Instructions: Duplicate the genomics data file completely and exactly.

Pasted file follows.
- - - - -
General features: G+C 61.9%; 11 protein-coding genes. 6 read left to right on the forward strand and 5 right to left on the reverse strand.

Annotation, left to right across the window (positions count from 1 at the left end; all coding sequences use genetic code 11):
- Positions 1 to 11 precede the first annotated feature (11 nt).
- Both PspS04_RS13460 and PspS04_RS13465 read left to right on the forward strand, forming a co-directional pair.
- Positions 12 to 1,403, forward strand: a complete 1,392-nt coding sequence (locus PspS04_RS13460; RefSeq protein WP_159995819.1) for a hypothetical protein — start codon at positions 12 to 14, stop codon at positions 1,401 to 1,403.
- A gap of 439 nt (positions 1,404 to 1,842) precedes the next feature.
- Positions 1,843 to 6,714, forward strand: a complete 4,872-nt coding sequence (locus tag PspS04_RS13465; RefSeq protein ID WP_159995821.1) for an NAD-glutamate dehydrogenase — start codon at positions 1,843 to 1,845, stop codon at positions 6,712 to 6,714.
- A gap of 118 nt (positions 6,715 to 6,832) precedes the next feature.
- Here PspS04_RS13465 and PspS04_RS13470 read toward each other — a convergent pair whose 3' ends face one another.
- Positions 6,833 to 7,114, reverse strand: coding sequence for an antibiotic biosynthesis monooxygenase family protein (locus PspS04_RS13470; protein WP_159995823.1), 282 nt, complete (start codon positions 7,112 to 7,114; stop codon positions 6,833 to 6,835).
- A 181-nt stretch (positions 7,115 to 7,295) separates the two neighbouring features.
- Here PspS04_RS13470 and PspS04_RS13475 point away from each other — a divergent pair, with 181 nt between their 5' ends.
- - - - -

General features: G+C 61.9%; 11 protein-coding genes. 6 read left to right on the forward strand and 5 right to left on the reverse strand.

Annotation, left to right across the window (positions count from 1 at the left end; all coding sequences use genetic code 11):
- Positions 1 to 11 precede the first annotated feature (11 nt).
- Both PspS04_RS13460 and PspS04_RS13465 read left to right on the forward strand, forming a co-directional pair.
- Positions 12 to 1,403, forward strand: a complete 1,392-nt coding sequence (locus PspS04_RS13460; RefSeq protein WP_159995819.1) for a hypothetical protein — start codon at positions 12 to 14, stop codon at positions 1,401 to 1,403.
- A gap of 439 nt (positions 1,404 to 1,842) precedes the next feature.
- Positions 1,843 to 6,714, forward strand: a complete 4,872-nt coding sequence (locus tag PspS04_RS13465; RefSeq protein ID WP_159995821.1) for an NAD-glutamate dehydrogenase — start codon at positions 1,843 to 1,845, stop codon at positions 6,712 to 6,714.
- A gap of 118 nt (positions 6,715 to 6,832) precedes the next feature.
- Here PspS04_RS13465 and PspS04_RS13470 read toward each other — a convergent pair whose 3' ends face one another.
- Positions 6,833 to 7,114, reverse strand: coding sequence for an antibiotic biosynthesis monooxygenase family protein (locus PspS04_RS13470; protein WP_159995823.1), 282 nt, complete (start codon positions 7,112 to 7,114; stop codon positions 6,833 to 6,835).
- A 181-nt stretch (positions 7,115 to 7,295) separates the two neighbouring features.
- Here PspS04_RS13470 and PspS04_RS13475 point away from each other — a divergent pair, with 181 nt between their 5' ends.